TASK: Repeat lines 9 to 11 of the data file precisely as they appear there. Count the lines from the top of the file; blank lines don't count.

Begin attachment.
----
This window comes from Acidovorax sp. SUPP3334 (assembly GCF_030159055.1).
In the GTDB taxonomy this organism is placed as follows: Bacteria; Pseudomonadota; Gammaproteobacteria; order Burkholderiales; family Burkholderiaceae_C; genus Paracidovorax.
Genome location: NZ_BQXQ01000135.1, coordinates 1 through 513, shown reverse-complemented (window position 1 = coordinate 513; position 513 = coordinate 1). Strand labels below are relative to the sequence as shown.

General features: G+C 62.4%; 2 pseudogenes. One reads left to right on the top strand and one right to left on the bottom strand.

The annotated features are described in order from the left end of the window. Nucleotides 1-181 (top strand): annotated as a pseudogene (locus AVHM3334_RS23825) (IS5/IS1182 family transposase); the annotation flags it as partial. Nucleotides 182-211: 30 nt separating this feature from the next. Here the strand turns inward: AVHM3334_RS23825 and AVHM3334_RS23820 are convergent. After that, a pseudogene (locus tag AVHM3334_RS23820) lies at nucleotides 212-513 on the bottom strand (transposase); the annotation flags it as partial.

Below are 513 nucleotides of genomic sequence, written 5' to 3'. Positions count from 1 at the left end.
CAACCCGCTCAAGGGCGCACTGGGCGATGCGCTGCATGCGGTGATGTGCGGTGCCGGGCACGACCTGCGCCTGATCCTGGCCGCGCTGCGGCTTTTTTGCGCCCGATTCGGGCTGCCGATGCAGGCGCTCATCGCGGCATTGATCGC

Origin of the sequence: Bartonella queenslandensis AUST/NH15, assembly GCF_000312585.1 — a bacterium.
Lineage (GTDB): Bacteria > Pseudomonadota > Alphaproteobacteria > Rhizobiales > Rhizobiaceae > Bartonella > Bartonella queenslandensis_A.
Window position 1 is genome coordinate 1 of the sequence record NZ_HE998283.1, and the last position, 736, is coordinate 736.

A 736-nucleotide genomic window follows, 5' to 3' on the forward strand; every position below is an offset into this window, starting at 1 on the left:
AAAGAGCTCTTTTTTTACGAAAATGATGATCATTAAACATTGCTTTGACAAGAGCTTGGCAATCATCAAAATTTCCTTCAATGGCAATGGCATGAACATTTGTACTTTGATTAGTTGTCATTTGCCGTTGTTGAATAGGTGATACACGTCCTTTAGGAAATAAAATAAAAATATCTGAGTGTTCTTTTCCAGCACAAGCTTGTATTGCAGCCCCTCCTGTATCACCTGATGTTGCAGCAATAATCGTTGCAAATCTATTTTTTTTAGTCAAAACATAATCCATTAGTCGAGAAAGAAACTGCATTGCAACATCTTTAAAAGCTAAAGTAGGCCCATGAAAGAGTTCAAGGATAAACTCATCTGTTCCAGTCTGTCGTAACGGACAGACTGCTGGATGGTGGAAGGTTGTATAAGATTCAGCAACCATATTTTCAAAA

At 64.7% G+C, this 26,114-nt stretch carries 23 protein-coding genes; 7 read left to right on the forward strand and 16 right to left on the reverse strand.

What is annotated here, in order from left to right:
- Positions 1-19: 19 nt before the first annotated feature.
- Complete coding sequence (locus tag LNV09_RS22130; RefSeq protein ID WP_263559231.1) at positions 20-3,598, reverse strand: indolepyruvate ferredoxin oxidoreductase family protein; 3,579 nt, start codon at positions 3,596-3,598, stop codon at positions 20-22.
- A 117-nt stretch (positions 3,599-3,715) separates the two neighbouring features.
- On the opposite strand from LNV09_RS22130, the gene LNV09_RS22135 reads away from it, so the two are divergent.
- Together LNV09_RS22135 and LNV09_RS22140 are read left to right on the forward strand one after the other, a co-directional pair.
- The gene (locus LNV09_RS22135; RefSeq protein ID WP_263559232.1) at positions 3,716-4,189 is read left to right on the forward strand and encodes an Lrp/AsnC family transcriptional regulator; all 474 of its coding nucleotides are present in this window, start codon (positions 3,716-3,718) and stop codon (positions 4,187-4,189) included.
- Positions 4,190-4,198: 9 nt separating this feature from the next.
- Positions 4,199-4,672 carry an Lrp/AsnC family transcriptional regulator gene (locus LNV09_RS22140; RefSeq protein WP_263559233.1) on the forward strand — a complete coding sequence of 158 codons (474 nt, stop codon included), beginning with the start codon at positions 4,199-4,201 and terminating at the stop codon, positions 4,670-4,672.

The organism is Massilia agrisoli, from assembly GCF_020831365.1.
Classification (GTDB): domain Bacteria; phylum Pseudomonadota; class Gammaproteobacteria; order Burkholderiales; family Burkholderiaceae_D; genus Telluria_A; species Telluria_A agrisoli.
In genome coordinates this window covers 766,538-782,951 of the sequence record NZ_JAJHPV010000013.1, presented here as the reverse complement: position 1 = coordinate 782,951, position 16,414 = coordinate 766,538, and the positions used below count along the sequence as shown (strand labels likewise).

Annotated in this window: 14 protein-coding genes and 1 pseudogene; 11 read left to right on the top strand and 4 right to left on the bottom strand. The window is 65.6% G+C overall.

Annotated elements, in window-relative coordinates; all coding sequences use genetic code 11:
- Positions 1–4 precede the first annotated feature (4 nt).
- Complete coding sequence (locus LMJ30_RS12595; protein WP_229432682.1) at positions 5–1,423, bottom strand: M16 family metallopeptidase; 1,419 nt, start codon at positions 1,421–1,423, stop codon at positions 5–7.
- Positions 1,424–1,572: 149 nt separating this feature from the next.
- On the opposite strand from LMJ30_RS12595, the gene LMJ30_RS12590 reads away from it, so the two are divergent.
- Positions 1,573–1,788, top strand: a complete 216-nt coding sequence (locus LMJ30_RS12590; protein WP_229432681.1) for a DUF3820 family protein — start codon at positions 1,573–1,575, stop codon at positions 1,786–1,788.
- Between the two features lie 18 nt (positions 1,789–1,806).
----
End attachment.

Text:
Lineage (GTDB): Bacteria > Pseudomonadota > Alphaproteobacteria > Rhizobiales > Rhizobiaceae > Bartonella > Bartonella queenslandensis_A.
Window position 1 is genome coordinate 1 of the sequence record NZ_HE998283.1, and the last position, 736, is coordinate 736.

A 736-nucleotide genomic window follows, 5' to 3' on the forward strand; every position below is an offset into this window, starting at 1 on the left: